SMA blogs

keyboardThere are many blogs about San Miguel. Perhaps because so many of us expats are retired and thus have time to write. Maybe because many of us have been well-educated. Perhaps because many are wealthy (if not by U.S. standards – and believe me, looking at the folks at the Sinfonieta one Sunday night there are many who fit THAT bill – then by Mexican standards).

Anyway, some of the blogs are useful and informative. Others purport to humor. Some are written by curmudgeons, some by cheerful sorts, some – like mine – are meant to convey to friends and family what it’s like to live in a foreign land so close to home, and some are written from the exuberance of having newly landed in a beautiful place that has gorgeous weather much of the time, and has culchah (no trace during this season of peleas de gallos [cock fights] or Las Corridas [bull fights] or lucha libre [Mexican professional wrestling] in San Miguel).  The running of the bulls, the Sanmiguelada, was cancelled after 2006.

I recently attended a symphony concert here in San Miguel and the Sinfonieta played Mozart, Beethoven and Brahms.  Wikipedia lists 72 Mexican composers of classical music dating from colonial times to the present. Was there no place on the bill for a piece from one of those composers?  Oh, I get it: the Sinfonieta, by virtue of its size, was designed to play the music of Old World composers of that time period.

If you are interested in reading more about San Miguel, you might look at:

Time & the Blogger

If you read many blogs, especially those about travel or that are more personal in nature, you’ve probably noticed that there’s usually a great deal of initial enthusiasm and much gets written in a flurry, and, then, as time grabs hold of the fingers, there are fewer and fewer posts.  A number of issues work against blogging in the long run:  first, our new locale soon becomes not-so-new, familiarity develops, we’ve seen it all before, it’s no longer different, we no longer find quaint customs among the locals that differ from our homeland (think about how many American writers have made fun of the French when comparing the two cultures). Some people just go home. Some go to a new locale and start again.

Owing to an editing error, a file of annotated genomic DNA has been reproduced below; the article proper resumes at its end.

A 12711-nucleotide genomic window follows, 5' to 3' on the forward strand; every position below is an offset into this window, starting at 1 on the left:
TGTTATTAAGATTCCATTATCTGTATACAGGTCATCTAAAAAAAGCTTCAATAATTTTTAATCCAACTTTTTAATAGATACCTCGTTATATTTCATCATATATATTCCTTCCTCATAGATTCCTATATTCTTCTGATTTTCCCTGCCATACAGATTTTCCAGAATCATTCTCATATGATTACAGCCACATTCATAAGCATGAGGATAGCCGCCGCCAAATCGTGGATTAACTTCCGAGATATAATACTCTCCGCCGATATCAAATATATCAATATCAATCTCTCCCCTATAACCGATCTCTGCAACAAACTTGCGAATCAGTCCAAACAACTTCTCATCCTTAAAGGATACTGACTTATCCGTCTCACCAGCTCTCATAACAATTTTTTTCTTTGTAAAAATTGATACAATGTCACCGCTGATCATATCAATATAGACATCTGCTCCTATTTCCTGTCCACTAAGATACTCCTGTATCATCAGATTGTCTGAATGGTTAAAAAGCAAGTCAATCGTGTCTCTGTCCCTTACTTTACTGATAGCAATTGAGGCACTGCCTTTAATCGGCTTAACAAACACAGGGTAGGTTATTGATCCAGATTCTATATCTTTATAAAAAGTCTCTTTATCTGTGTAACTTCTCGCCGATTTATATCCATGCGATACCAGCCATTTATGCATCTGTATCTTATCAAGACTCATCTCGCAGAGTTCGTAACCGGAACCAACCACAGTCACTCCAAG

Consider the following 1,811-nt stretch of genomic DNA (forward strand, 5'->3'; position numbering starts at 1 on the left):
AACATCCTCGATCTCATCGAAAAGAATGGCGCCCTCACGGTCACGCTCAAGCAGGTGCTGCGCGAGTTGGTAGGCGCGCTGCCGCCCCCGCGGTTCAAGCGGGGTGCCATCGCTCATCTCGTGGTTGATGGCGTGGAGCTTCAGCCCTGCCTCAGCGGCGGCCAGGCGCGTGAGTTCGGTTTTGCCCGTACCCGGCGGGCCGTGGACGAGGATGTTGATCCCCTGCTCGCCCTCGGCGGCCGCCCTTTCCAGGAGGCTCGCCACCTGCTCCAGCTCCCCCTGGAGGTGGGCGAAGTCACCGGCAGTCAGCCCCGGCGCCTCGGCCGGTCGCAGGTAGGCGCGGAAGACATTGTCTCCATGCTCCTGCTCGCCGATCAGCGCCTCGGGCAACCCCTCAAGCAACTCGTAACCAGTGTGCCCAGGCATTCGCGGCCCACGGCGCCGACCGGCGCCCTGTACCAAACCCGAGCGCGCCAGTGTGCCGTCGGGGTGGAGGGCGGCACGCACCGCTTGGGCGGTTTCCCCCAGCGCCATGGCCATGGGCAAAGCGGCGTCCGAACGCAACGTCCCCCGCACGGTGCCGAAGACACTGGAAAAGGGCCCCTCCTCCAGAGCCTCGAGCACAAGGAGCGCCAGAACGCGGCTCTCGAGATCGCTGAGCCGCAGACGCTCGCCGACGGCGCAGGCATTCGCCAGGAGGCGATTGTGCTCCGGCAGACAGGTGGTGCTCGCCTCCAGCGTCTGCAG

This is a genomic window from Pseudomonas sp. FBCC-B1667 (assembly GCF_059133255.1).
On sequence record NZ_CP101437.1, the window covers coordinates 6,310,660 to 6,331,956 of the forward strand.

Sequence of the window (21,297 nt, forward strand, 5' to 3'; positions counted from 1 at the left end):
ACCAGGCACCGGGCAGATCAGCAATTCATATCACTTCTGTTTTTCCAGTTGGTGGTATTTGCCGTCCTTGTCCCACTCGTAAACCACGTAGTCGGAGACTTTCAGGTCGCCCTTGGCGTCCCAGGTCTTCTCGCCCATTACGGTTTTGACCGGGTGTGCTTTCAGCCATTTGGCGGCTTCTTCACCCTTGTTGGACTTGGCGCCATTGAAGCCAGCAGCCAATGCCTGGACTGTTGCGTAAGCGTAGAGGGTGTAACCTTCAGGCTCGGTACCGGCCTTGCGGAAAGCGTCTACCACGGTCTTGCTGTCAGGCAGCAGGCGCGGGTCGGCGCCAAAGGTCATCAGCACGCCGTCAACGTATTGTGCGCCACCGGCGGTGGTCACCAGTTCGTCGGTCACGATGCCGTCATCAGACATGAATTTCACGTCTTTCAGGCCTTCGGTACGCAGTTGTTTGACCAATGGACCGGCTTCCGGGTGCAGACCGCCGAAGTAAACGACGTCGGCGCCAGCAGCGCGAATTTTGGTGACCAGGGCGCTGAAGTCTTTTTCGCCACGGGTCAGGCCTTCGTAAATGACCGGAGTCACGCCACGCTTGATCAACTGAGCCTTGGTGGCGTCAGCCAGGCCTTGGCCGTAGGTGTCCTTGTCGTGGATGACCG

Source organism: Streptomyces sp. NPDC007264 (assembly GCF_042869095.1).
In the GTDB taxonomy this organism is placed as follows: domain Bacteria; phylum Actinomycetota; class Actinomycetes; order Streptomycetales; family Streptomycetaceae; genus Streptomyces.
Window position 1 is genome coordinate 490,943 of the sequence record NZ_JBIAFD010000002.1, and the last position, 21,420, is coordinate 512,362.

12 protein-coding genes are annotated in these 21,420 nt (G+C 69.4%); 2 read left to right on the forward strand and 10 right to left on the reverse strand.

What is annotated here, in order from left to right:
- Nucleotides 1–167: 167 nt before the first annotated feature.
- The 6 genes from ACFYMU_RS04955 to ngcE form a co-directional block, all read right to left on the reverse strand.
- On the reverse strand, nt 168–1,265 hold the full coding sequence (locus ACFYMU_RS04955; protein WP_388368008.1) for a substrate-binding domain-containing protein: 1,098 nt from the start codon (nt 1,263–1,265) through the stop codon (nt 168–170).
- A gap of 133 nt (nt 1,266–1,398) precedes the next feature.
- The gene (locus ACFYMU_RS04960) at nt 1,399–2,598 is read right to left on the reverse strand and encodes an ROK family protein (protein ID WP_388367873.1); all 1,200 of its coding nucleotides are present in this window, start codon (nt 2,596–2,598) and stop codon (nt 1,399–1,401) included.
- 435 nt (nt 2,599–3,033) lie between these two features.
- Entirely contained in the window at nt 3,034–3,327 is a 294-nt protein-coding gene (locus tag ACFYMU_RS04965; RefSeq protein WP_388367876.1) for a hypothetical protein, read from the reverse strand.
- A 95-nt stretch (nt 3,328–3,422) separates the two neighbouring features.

Bloggers who offer information-oriented sites seem to run out of steam, too.  A very few really good bloggers write about Mexico and keep their sites current with information about changing laws and regulations (Rolly Brook and YucaLandia come to mind).  Those who start that sort of blog in hopes of earning a living soon find that most blogs most of the time do not make money for most people. I think it takes great dedication to keep those blogs current. However, many blogs of all types soon become flotsam, forming on the web the equivalent of the Great Pacific Garbage Patch as the web becomes a repository of useless information and broken links as sites and blogs float, never becoming derelict or lagan cargo.

A typical blog archive might look like:

  • 2012
    • November (1)
    • May (3)
    • February (1)
    • January (2)
  • 2011 (68)
  • 2010 (137)
  • 2009 (308)
  • 2008 (214)

Back to the personal blogger informing friends and family, that is the diary/journal blog or the letters-to-home type of blog. It is very difficult to get inside another culture; with some cultures, where people’s lives center around nuclear and extended families, it is even more difficult.  Mexico has a culture in which family is very important as do France and Italy.  It is easy for one to remain lonely as one floats like a dust particle in those cultures, dependent on air currents to keep one buoyant.  At some point, the blog devoid of emotional contact, the blog that describes only things and ideas and the visible elements of society such as festivals, becomes tiresome – even uninteresting for the writer – to write.

Of course many travel and culture-invading  blogs – like this one – are written by folks traveling alone or living in a foreign land without partner, spouse, children, or grandchildren.  The blog comes to an end when one finds a better companion than a keyboard and one’s observations.

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